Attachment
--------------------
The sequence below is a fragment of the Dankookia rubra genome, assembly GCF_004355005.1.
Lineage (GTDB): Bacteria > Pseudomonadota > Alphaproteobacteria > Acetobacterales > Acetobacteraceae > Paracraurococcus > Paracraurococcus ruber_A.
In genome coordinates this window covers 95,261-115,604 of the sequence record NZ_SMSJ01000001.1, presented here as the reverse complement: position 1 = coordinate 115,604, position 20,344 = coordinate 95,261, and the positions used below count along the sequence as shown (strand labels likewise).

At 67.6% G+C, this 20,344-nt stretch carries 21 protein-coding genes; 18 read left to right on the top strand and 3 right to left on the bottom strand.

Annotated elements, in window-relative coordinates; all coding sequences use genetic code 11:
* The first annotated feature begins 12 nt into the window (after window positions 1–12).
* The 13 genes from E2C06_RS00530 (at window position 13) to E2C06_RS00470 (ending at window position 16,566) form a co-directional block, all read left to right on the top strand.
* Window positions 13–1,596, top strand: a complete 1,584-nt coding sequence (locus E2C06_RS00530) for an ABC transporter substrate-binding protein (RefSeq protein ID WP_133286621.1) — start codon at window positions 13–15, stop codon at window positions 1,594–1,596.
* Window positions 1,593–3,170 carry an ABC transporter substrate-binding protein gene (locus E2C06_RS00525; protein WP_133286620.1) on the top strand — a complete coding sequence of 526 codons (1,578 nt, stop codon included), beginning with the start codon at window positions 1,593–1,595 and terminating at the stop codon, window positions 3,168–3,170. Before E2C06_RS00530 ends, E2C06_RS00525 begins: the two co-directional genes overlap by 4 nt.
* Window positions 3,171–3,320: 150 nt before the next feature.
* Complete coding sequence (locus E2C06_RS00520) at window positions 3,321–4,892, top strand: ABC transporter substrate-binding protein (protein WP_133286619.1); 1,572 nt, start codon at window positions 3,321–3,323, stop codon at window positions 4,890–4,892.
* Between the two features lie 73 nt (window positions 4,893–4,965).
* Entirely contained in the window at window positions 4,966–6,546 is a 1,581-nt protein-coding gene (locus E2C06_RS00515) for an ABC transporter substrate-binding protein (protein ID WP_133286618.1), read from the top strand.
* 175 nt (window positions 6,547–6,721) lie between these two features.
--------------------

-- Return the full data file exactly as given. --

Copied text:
The sequence below is a fragment of the Dankookia rubra genome, assembly GCF_004355005.1.
Lineage (GTDB): Bacteria > Pseudomonadota > Alphaproteobacteria > Acetobacterales > Acetobacteraceae > Paracraurococcus > Paracraurococcus ruber_A.
In genome coordinates this window covers 95,261-115,604 of the sequence record NZ_SMSJ01000001.1, presented here as the reverse complement: position 1 = coordinate 115,604, position 20,344 = coordinate 95,261, and the positions used below count along the sequence as shown (strand labels likewise).

At 67.6% G+C, this 20,344-nt stretch carries 21 protein-coding genes; 18 read left to right on the top strand and 3 right to left on the bottom strand.

Annotated elements, in window-relative coordinates; all coding sequences use genetic code 11:
* The first annotated feature begins 12 nt into the window (after window positions 1–12).
* The 13 genes from E2C06_RS00530 (at window position 13) to E2C06_RS00470 (ending at window position 16,566) form a co-directional block, all read left to right on the top strand.
* Window positions 13–1,596, top strand: a complete 1,584-nt coding sequence (locus E2C06_RS00530) for an ABC transporter substrate-binding protein (RefSeq protein ID WP_133286621.1) — start codon at window positions 13–15, stop codon at window positions 1,594–1,596.
* Window positions 1,593–3,170 carry an ABC transporter substrate-binding protein gene (locus E2C06_RS00525; protein WP_133286620.1) on the top strand — a complete coding sequence of 526 codons (1,578 nt, stop codon included), beginning with the start codon at window positions 1,593–1,595 and terminating at the stop codon, window positions 3,168–3,170. Before E2C06_RS00530 ends, E2C06_RS00525 begins: the two co-directional genes overlap by 4 nt.
* Window positions 3,171–3,320: 150 nt before the next feature.
* Complete coding sequence (locus E2C06_RS00520) at window positions 3,321–4,892, top strand: ABC transporter substrate-binding protein (protein WP_133286619.1); 1,572 nt, start codon at window positions 3,321–3,323, stop codon at window positions 4,890–4,892.
* Between the two features lie 73 nt (window positions 4,893–4,965).
* Entirely contained in the window at window positions 4,966–6,546 is a 1,581-nt protein-coding gene (locus E2C06_RS00515) for an ABC transporter substrate-binding protein (protein ID WP_133286618.1), read from the top strand.
* 175 nt (window positions 6,547–6,721) lie between these two features.